Review warms to Edgewater condos plan
Written by John Charles Robbins on October 28, 2015
A condo project in Edgewater that received a chilly response from a city review board on its first go-around gained the board’s backing this month after a bit of redesign.
The revised plans for 26 Edgewater were presented to the Urban Development Review Board on Oct. 21 by representatives of developer Stripey Real Estate Development.
The company plans to build a 10-story condominium offering 86 units at 321-401 NE 26th St.
The review board had deferred a vote in September, when members criticized the massing of the building, the long straight corridors, small balconies and other items. Rather than recommend denial of the project, a representative of the developer asked the board to defer a vote, affording time to rework the building.
The plan includes three levels of parking screened with art treatments, a rooftop amenity deck with a swimming pool, and a private lounge including a full catering kitchen.
The planning and zoning staff confirmed that the developer has been working on changes with the staff since the deferral.
Hugo Arza, an attorney representing the developer, told the board last week that the developer’s team has worked directly with city staff on concerns that were raised in September.
“We’ve sought to address those,” he said.
Architect Ivo Fernandez Jr. of Modis Architects presented the board with new renderings of the exterior design for 26 Edgewater.
An earlier comment was that too much was going on with the proposed façades for that size building.
Mr. Fernandez acknowledged the original design had a hodge-podge of materials. He said architects looked at the façade planned to shield the parking levels and redesigned the exterior to be “more in tune” with the residential floors.
“The intent is to extend the elements from above all the way down to ground level,” he said.
The result should be that the building doesn’t look like it’s sitting on a podium, he said.
Mr. Fernandez also showed the board a panel of perforated metal that will be used as a façade on parts of the parking levels.
Board member Fidel Perez said he thought the developer and architect did address the board’s earlier concerns and he saw “some improvement.”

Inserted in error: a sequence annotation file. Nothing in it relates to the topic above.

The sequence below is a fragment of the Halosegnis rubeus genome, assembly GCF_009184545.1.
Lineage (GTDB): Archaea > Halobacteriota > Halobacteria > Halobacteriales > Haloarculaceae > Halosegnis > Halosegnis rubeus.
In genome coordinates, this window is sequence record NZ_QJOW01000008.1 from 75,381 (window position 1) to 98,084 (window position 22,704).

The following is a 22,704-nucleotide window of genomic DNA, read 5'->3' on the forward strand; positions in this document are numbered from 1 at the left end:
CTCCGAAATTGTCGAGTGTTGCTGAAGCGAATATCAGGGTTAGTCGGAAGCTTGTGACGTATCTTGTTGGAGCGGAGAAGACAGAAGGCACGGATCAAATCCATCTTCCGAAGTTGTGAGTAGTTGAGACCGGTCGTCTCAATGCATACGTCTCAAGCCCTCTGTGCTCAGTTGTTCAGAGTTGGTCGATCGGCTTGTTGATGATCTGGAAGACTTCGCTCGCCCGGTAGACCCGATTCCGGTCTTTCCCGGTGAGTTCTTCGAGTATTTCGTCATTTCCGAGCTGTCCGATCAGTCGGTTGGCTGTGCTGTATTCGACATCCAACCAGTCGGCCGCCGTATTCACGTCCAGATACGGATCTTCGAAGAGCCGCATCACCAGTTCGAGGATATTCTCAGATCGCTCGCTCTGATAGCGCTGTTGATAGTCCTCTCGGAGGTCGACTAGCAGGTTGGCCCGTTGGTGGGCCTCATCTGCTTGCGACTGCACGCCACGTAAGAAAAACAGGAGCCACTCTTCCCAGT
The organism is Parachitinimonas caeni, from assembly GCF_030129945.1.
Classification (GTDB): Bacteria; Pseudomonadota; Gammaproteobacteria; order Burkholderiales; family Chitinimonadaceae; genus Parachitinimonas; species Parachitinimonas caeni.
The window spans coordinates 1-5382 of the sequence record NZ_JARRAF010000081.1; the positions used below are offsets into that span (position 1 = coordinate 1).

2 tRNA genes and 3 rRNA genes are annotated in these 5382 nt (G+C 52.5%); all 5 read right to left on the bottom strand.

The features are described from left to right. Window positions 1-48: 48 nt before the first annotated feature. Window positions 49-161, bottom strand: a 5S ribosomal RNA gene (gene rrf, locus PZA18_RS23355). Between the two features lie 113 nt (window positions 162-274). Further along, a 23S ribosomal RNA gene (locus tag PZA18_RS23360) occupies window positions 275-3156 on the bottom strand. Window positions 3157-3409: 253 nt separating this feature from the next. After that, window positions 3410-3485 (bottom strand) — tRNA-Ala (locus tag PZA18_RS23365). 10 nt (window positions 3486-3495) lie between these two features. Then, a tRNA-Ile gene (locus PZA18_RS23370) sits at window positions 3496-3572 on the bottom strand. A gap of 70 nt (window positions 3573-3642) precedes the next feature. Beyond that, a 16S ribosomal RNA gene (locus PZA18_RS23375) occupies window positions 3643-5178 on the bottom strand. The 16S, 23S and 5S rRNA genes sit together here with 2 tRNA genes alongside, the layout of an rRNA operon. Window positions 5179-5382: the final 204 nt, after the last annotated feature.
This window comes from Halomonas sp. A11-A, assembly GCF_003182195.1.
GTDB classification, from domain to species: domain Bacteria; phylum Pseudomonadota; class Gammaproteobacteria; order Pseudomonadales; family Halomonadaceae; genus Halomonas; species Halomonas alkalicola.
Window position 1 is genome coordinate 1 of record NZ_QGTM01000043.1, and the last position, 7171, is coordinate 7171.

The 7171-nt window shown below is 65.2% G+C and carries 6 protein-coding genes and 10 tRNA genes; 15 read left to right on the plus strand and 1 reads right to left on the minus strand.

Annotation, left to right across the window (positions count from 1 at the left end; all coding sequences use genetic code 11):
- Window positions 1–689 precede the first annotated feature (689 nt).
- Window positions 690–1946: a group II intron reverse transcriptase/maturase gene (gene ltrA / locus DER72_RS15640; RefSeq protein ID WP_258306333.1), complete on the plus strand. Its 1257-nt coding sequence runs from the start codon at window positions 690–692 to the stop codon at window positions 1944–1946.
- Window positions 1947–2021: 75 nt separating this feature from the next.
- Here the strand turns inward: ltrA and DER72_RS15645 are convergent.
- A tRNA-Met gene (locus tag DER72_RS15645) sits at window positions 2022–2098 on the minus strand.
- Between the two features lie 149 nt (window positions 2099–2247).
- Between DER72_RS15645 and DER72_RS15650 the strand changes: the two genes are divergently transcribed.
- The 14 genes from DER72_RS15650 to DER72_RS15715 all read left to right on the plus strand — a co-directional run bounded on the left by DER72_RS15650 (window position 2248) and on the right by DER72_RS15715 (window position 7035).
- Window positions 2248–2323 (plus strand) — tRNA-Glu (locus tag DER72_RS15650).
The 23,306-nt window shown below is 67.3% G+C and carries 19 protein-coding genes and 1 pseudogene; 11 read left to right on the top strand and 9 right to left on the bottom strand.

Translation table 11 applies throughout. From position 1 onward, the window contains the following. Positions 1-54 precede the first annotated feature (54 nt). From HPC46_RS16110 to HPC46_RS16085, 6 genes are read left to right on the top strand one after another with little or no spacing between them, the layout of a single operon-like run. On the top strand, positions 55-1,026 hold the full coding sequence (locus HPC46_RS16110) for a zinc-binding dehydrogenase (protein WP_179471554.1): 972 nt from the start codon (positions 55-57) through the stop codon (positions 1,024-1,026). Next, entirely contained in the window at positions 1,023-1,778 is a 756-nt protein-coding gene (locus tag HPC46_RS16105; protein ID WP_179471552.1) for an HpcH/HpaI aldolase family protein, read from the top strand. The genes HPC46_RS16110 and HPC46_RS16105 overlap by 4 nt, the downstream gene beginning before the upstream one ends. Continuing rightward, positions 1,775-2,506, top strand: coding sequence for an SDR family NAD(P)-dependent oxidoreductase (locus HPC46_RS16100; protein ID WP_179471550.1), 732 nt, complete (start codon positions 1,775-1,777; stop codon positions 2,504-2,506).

Board member Jesus A. Permuy said he still questioned the layout of the interior corridor but said “it’s OK … it’s a judgment call.”
Board member Neil Hall said he appreciated that comments from the board were being heard and considered by developers.
Mr. Hall also said he is partial to projects that work to incorporate art into their structures, because it helps “to define our space.”
The building will feature a rooftop pool and sun deck, a fitness center and ground-floor commercial space.
Mr. Hall referred to the small lot and the “tight little street” where 26 Edgewater will rise, and asked how the developer envisions the retail portion of the project.
The architect said Edgewater, like many neighborhoods in Miami, is changing. Mr. Fernandez said he sees Edgewater as “the little urban district of Miami.”
Based on the area’s density, he said the commercial space will be “more neighborhood retail” in uses. He doesn’t see a national restaurant chain in that space, he added.
Mr. Fernandez said the commercial space is better suited for smaller uses like a salon, coffee shop or boutiques.
The review board recommended approval of the project, with conditions asking the developer to consider extending the perforated metal panels to the north elevation, and making a more direct connection to a bicycle storage area.